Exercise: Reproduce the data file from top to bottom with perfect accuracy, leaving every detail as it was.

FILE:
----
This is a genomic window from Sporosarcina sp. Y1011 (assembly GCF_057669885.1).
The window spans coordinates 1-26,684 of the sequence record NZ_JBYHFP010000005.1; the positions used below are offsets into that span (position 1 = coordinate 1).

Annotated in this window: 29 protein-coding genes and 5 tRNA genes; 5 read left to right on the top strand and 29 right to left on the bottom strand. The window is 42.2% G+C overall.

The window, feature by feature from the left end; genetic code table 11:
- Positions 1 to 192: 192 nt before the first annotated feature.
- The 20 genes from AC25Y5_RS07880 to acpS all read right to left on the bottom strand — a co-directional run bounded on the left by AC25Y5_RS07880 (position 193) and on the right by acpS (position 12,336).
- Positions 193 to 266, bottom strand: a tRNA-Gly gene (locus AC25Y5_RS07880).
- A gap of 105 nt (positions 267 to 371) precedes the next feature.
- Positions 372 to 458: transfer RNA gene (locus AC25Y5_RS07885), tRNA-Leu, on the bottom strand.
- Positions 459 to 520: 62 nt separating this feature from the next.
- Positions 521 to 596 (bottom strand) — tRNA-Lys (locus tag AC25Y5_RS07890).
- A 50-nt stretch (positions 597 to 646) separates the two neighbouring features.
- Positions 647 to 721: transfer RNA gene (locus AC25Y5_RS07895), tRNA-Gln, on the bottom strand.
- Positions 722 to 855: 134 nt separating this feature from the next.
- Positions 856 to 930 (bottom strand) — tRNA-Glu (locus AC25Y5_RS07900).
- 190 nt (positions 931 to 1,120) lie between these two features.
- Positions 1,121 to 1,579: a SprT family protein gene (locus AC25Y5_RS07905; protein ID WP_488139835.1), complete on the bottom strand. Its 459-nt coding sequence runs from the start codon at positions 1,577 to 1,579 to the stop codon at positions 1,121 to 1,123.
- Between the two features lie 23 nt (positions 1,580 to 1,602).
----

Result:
This is a genomic window from Sporosarcina sp. Y1011 (assembly GCF_057669885.1).
The window spans coordinates 1-26,684 of the sequence record NZ_JBYHFP010000005.1; the positions used below are offsets into that span (position 1 = coordinate 1).

Annotated in this window: 29 protein-coding genes and 5 tRNA genes; 5 read left to right on the top strand and 29 right to left on the bottom strand. The window is 42.2% G+C overall.

The window, feature by feature from the left end; genetic code table 11:
- Positions 1 to 192: 192 nt before the first annotated feature.
- The 20 genes from AC25Y5_RS07880 to acpS all read right to left on the bottom strand — a co-directional run bounded on the left by AC25Y5_RS07880 (position 193) and on the right by acpS (position 12,336).
- Positions 193 to 266, bottom strand: a tRNA-Gly gene (locus AC25Y5_RS07880).
- A gap of 105 nt (positions 267 to 371) precedes the next feature.
- Positions 372 to 458: transfer RNA gene (locus AC25Y5_RS07885), tRNA-Leu, on the bottom strand.
- Positions 459 to 520: 62 nt separating this feature from the next.
- Positions 521 to 596 (bottom strand) — tRNA-Lys (locus tag AC25Y5_RS07890).
- A 50-nt stretch (positions 597 to 646) separates the two neighbouring features.
- Positions 647 to 721: transfer RNA gene (locus AC25Y5_RS07895), tRNA-Gln, on the bottom strand.
- Positions 722 to 855: 134 nt separating this feature from the next.
- Positions 856 to 930 (bottom strand) — tRNA-Glu (locus AC25Y5_RS07900).
- 190 nt (positions 931 to 1,120) lie between these two features.
- Positions 1,121 to 1,579: a SprT family protein gene (locus AC25Y5_RS07905; protein ID WP_488139835.1), complete on the bottom strand. Its 459-nt coding sequence runs from the start codon at positions 1,577 to 1,579 to the stop codon at positions 1,121 to 1,123.
- Between the two features lie 23 nt (positions 1,580 to 1,602).